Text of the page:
Boris Johnson: 'Scottish independence would be utterly tragic'

The Prime Minister said the UK government's priority was 'rebuilding after Covid' following Nicola Sturgeon's plans to hold a referendum on independence in October next year.

Boris Johnson claims Scottish independence would be ‘utterly tragic for the whole world’ Parliament TV

Boris Johnson has claimed Scottish independence would be “utterly tragic for the whole world” if it caused the UK’s armed forces to be divided.

The Prime Minister also insisted a second independence poll is not a priority for the UK Government.

Johnson thanked Nicola Sturgeon for Scotland’s support in responding to the war in Ukraine as part of a call with the First Minister and Welsh equivalent Mark Drakeford on Monday evening.

The PM is said to have placed on record his gratitude for the £65m contribution to military hardware from Holyrood amid the Russian invasion of its neighbour.

However, speaking in the House of Commons, Conservative MP Brendan Clarke-Smith (Bassetlaw) claimed Scottish nationalists would cut defence spending and “unilaterally disarm” if they achieved independence.

Mr Johnson replied: “The Scottish contribution to our armed services is immense, everybody knows it, it’s a fantastic thing, it helps to make the UK what it is.

“It would be utterly tragic for the whole world if the UK armed services were to face a division of that kind or a loss of that kind.”

Sturgeon has outlined plans to hold a second vote on Scottish independence on October 19 next year.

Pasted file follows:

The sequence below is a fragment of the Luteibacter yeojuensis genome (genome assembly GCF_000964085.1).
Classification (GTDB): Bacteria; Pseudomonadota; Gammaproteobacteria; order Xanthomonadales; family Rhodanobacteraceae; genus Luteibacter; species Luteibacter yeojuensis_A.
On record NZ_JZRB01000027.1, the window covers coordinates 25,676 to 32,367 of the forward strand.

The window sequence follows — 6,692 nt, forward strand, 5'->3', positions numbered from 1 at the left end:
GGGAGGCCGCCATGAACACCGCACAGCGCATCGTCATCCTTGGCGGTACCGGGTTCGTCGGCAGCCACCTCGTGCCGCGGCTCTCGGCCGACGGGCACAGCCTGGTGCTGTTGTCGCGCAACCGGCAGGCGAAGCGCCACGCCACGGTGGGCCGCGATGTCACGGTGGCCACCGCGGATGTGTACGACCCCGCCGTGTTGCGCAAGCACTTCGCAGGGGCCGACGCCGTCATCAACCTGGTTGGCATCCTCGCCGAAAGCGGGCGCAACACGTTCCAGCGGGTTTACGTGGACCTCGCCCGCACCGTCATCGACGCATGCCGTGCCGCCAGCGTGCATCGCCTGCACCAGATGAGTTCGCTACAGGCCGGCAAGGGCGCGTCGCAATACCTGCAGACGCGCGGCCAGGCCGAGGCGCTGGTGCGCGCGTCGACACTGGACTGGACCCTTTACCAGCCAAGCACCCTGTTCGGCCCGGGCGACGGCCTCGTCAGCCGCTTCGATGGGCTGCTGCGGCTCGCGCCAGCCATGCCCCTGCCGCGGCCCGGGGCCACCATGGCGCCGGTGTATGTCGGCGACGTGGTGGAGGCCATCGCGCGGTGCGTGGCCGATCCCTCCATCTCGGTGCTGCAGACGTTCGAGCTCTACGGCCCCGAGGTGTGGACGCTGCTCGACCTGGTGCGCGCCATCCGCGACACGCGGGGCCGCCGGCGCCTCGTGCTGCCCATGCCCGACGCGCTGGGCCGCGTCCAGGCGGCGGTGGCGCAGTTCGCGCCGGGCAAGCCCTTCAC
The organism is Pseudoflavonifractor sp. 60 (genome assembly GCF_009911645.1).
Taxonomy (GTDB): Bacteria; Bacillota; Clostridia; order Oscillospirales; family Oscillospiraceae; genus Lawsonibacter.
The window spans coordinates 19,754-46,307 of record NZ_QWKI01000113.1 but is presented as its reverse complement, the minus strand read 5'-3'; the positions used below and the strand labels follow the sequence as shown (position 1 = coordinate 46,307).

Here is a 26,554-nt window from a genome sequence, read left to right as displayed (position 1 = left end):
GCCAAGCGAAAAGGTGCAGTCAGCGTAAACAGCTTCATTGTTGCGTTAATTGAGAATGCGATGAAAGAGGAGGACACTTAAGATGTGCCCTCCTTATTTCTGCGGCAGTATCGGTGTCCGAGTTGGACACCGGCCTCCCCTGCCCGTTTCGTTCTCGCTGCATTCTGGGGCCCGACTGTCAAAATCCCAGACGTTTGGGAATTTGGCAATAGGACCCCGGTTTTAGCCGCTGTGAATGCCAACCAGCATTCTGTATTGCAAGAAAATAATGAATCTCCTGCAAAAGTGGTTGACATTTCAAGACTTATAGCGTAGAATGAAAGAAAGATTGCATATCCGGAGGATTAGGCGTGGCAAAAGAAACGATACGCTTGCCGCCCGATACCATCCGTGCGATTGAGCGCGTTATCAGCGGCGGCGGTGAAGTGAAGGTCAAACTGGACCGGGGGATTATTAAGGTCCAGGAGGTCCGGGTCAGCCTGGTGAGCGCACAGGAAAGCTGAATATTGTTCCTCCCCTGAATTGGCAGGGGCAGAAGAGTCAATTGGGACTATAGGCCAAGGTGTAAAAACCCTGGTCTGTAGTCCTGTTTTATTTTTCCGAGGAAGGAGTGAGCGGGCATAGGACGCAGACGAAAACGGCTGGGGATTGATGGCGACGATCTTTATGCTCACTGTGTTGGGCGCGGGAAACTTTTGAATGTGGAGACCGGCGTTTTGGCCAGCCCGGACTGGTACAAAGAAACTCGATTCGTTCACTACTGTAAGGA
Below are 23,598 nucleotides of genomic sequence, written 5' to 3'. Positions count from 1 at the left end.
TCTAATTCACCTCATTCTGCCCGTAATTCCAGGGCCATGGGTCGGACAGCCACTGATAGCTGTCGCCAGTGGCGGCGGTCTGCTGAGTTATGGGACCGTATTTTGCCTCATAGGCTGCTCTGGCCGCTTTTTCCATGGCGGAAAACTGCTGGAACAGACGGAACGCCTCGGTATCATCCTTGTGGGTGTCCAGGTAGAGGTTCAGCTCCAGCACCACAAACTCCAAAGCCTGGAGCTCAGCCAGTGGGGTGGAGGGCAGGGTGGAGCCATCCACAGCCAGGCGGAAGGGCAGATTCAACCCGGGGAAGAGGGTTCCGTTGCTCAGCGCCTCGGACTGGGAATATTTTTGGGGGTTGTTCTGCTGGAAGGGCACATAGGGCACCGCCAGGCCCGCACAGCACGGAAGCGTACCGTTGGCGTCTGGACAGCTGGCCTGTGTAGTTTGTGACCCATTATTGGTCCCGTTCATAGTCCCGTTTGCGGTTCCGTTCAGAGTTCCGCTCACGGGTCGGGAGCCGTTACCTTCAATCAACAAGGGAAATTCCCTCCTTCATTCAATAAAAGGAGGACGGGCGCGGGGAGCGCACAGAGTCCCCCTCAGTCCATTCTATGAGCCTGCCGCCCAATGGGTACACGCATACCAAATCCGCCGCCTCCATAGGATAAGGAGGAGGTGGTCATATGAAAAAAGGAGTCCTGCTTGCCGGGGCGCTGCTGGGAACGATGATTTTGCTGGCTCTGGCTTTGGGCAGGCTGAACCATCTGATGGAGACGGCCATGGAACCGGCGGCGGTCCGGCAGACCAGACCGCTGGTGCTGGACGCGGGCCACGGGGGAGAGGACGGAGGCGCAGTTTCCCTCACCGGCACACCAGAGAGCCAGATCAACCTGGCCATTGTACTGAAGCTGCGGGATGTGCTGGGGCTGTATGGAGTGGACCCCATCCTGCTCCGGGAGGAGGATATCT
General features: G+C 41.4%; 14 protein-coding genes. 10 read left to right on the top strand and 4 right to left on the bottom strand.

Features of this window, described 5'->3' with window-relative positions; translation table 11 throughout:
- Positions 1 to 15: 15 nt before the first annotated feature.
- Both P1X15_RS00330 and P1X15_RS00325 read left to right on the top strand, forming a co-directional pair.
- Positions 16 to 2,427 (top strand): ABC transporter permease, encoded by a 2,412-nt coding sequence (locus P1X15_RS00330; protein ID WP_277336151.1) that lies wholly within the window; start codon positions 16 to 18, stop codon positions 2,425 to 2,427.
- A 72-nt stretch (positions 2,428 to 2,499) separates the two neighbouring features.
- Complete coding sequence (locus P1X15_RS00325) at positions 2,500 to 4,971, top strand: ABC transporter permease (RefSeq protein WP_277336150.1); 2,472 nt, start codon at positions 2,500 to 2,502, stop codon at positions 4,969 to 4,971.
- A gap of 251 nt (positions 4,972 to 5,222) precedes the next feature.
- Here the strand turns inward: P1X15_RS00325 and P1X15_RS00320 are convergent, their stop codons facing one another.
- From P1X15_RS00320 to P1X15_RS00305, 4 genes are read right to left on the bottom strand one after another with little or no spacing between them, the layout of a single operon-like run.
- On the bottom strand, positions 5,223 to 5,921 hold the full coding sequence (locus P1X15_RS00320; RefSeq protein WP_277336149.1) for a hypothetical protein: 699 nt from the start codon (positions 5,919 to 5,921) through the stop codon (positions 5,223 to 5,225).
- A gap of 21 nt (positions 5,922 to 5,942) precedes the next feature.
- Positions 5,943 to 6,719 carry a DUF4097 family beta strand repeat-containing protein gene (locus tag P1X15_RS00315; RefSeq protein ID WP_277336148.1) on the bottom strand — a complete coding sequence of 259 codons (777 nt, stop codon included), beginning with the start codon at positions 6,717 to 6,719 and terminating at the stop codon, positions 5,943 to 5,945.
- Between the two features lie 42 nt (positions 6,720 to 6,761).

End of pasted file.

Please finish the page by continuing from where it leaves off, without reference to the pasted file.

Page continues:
During Monday’s call, Johnson invited the FM to take part in a summit on the cost of living crisis after the summer recess.

With the UK Government refusing to grant consent for such a ballot, Sturgeon is asking Supreme Court judges to rule if Holyrood can hold a referendum without the backing of Westminster.

Alba MP Neale Hanvey earlier accused the UK Government of holding Scotland’s democracy “hostage”.

Mr Hanvey, who represents, Kirkcaldy and Cowdenbeath, said: “I listened carefully to the Prime Minister’s warm words about the Commonwealth and the relationship between independent countries, and, of course, in 1941 it was then prime minister Churchill that signed the Atlantic Charter with the United States, committing both Britain and the United States to delivering people’s right to choose their own form of government and self-government.

“This respect for the principle of equal rights and self-determination of peoples was incorporated into the United Nations charter in paragraph two of articles 173 and 76.

“In light of this, can the Prime Minister set out what mandate he has won which allows him to breach this UN principle, deny Scotland’s claim of right and hold Scotland’s democracy hostage?”

Mr Johnson replied: “I know that the First Minister has asked for another referendum. I just point out that we had one in 2014.

“I think right now the priorities of the country should be rebuilding after Covid. They should be taking us forward together as a united country, and that’s what we want to do.”

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